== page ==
Two Sons: The Stage for Religious Antagonism

There was a man who had two sons.  ~Luke 15:11

This morning was the 4th Sunday of Lent and the gospel text was well-known — The Parable of the Prodigal Son. Or maybe you call it The Parable of the Two Sons. Or The Parable of the Forgiving Father.

The name you call this parable shows your hand, so to speak. Are you running away from the trappings of religion? Are you struggling against duty? Are you learning to forgive? (Or a host of other possibilities, this is not an exhaustive list.)

Before church I led an Adult Ed conversation about my book. In Chasing the Divine in the Holy Land, one of my themes is Religious Strangers by which I explore the fact that: A pilgrim cannot avoid the painful connection between religious strangers and estrangement, which sometimes leads to violence, both historically and currently.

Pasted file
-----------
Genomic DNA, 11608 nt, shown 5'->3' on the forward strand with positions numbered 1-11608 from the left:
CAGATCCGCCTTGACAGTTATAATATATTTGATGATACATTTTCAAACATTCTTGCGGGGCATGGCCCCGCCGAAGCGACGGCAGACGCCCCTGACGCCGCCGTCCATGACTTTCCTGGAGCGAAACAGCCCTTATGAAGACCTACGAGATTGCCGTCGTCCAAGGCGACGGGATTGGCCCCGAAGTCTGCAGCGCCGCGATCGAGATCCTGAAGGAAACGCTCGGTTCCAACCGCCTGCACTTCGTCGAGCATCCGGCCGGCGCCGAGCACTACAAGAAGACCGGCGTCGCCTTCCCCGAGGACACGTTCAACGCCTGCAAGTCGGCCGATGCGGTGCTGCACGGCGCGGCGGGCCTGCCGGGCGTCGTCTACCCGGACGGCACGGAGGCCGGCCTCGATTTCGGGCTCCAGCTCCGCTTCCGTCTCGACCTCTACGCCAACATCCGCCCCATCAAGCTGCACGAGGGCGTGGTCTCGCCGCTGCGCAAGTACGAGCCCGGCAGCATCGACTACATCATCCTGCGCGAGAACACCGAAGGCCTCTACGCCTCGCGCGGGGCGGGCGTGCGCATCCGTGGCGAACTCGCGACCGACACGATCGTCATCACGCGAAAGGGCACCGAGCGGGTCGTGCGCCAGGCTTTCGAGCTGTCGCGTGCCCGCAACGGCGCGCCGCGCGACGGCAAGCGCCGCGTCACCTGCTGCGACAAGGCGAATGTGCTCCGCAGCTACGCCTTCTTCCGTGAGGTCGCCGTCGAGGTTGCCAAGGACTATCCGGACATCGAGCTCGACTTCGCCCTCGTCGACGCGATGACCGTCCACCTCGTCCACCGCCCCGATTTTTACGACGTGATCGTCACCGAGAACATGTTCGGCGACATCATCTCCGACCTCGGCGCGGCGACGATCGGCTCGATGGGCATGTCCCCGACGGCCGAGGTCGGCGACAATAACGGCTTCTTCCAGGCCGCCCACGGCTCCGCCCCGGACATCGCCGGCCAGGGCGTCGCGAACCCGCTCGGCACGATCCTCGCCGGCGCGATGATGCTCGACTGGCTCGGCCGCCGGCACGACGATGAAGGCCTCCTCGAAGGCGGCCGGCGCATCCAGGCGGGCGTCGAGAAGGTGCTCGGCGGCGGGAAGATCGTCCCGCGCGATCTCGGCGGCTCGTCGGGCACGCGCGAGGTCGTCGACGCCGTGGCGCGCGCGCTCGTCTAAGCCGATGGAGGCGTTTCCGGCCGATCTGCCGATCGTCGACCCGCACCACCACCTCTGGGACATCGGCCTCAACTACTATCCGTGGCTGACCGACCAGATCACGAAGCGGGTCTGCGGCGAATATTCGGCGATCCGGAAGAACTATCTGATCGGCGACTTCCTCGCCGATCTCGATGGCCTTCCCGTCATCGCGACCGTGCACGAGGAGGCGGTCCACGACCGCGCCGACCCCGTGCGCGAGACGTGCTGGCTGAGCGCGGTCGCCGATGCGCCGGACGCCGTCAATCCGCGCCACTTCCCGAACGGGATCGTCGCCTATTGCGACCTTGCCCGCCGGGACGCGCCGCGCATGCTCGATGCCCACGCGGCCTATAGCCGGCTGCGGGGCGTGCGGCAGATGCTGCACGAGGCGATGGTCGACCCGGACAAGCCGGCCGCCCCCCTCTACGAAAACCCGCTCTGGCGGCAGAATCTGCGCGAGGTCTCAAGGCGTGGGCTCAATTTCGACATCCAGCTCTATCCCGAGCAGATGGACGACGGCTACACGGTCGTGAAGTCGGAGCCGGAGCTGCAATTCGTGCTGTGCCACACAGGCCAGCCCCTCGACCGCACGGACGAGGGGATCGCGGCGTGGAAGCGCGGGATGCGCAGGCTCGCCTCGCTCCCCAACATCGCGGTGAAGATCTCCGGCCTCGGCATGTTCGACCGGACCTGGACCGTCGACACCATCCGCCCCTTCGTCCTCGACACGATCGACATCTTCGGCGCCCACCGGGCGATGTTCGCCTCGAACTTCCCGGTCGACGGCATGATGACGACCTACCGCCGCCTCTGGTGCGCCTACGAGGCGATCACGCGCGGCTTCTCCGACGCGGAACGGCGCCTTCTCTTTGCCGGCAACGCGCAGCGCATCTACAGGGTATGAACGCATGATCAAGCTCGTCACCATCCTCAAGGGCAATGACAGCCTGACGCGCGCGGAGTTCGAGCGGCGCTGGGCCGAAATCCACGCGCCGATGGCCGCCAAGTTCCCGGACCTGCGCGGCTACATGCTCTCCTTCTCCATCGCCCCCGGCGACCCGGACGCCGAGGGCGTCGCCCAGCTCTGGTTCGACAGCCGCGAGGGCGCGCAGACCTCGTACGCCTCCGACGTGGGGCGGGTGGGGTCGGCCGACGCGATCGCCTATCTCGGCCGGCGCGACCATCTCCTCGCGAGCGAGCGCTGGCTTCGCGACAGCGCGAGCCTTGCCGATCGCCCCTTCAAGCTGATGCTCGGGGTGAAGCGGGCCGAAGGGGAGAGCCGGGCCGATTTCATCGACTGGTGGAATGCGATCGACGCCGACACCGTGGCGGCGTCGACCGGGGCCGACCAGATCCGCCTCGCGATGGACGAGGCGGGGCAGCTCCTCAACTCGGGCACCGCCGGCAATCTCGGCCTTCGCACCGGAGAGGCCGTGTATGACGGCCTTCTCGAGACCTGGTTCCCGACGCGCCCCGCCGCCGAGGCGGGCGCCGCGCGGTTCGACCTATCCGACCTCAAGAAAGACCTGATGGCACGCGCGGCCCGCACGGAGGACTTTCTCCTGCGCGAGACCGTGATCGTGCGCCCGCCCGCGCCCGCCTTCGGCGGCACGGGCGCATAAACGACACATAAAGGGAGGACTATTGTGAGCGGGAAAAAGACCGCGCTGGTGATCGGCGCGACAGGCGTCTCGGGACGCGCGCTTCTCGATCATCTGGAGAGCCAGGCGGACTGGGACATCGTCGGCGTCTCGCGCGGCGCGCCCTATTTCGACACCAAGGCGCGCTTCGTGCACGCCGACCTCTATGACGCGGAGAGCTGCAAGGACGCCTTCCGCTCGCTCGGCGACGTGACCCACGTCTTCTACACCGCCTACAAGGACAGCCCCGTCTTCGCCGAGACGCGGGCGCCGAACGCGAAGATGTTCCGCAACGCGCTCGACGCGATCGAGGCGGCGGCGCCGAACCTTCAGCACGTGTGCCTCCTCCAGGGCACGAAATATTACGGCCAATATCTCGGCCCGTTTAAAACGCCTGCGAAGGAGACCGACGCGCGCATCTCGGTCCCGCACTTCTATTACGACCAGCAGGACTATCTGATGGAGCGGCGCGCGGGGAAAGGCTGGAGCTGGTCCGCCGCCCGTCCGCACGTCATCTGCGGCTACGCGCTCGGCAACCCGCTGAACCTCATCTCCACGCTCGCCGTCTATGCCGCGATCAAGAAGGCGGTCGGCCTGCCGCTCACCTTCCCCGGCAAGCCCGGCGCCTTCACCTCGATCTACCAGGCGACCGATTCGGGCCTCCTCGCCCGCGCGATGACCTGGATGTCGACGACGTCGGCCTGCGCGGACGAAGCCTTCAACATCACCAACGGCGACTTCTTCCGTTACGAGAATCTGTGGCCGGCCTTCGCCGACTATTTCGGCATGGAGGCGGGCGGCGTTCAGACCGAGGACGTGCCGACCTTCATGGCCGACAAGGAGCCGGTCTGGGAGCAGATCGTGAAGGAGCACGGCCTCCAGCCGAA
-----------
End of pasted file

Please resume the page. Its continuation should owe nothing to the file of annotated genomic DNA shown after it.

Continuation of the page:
You cannot be a pilgrim in Israel and Palestine without confronting this question. As I say early in the book, this land is not only Holy Land, it is perhaps more frankly: The Land of Holy War. Why is that?

In class, our conversation skirted around the edges of the question, since there were other themes to address. But one of the members of the group kept circling back. He wanted me to answer the age-old question: Why do people use religion to hate each other and what can we do about it?

I could never answer the question to his satisfaction. My most direct answer is simple:  As a pilgrim I am finally daring to see this question in all its starkness, which leads me to the dark places in my own heart. Why is it so difficult for me to love my sister and brother? How can I judge others who have similar struggles?